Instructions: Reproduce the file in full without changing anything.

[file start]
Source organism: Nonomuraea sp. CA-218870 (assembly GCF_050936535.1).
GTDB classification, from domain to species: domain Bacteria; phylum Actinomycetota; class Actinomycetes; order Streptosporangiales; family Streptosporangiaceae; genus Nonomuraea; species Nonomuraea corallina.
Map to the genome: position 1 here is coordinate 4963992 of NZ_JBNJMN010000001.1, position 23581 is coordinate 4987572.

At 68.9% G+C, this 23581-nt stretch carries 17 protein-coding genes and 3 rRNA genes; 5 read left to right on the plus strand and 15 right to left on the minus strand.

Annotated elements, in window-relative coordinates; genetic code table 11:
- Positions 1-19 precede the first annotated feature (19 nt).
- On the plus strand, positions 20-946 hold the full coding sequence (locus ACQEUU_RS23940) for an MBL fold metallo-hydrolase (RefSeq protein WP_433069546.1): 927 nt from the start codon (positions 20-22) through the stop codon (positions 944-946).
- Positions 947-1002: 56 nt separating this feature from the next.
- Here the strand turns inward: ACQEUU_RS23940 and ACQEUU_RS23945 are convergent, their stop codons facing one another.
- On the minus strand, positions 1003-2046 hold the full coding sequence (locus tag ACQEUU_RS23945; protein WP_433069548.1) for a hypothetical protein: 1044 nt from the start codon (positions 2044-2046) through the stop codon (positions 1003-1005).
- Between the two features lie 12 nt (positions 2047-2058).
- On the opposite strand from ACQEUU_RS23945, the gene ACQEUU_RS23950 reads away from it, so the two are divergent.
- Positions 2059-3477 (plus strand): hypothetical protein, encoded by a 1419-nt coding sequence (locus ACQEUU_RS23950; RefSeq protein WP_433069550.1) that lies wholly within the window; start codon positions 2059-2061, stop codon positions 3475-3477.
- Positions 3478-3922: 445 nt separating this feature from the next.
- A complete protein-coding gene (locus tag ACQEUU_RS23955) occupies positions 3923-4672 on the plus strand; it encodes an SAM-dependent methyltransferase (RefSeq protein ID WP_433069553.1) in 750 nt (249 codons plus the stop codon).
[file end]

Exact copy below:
Source organism: Nonomuraea sp. CA-218870 (assembly GCF_050936535.1).
GTDB classification, from domain to species: domain Bacteria; phylum Actinomycetota; class Actinomycetes; order Streptosporangiales; family Streptosporangiaceae; genus Nonomuraea; species Nonomuraea corallina.
Map to the genome: position 1 here is coordinate 4963992 of NZ_JBNJMN010000001.1, position 23581 is coordinate 4987572.

At 68.9% G+C, this 23581-nt stretch carries 17 protein-coding genes and 3 rRNA genes; 5 read left to right on the plus strand and 15 right to left on the minus strand.

Annotated elements, in window-relative coordinates; genetic code table 11:
- Positions 1-19 precede the first annotated feature (19 nt).
- On the plus strand, positions 20-946 hold the full coding sequence (locus ACQEUU_RS23940) for an MBL fold metallo-hydrolase (RefSeq protein WP_433069546.1): 927 nt from the start codon (positions 20-22) through the stop codon (positions 944-946).
- Positions 947-1002: 56 nt separating this feature from the next.
- Here the strand turns inward: ACQEUU_RS23940 and ACQEUU_RS23945 are convergent, their stop codons facing one another.
- On the minus strand, positions 1003-2046 hold the full coding sequence (locus tag ACQEUU_RS23945; protein WP_433069548.1) for a hypothetical protein: 1044 nt from the start codon (positions 2044-2046) through the stop codon (positions 1003-1005).
- Between the two features lie 12 nt (positions 2047-2058).
- On the opposite strand from ACQEUU_RS23945, the gene ACQEUU_RS23950 reads away from it, so the two are divergent.
- Positions 2059-3477 (plus strand): hypothetical protein, encoded by a 1419-nt coding sequence (locus ACQEUU_RS23950; RefSeq protein WP_433069550.1) that lies wholly within the window; start codon positions 2059-2061, stop codon positions 3475-3477.
- Positions 3478-3922: 445 nt separating this feature from the next.
- A complete protein-coding gene (locus tag ACQEUU_RS23955) occupies positions 3923-4672 on the plus strand; it encodes an SAM-dependent methyltransferase (RefSeq protein ID WP_433069553.1) in 750 nt (249 codons plus the stop codon).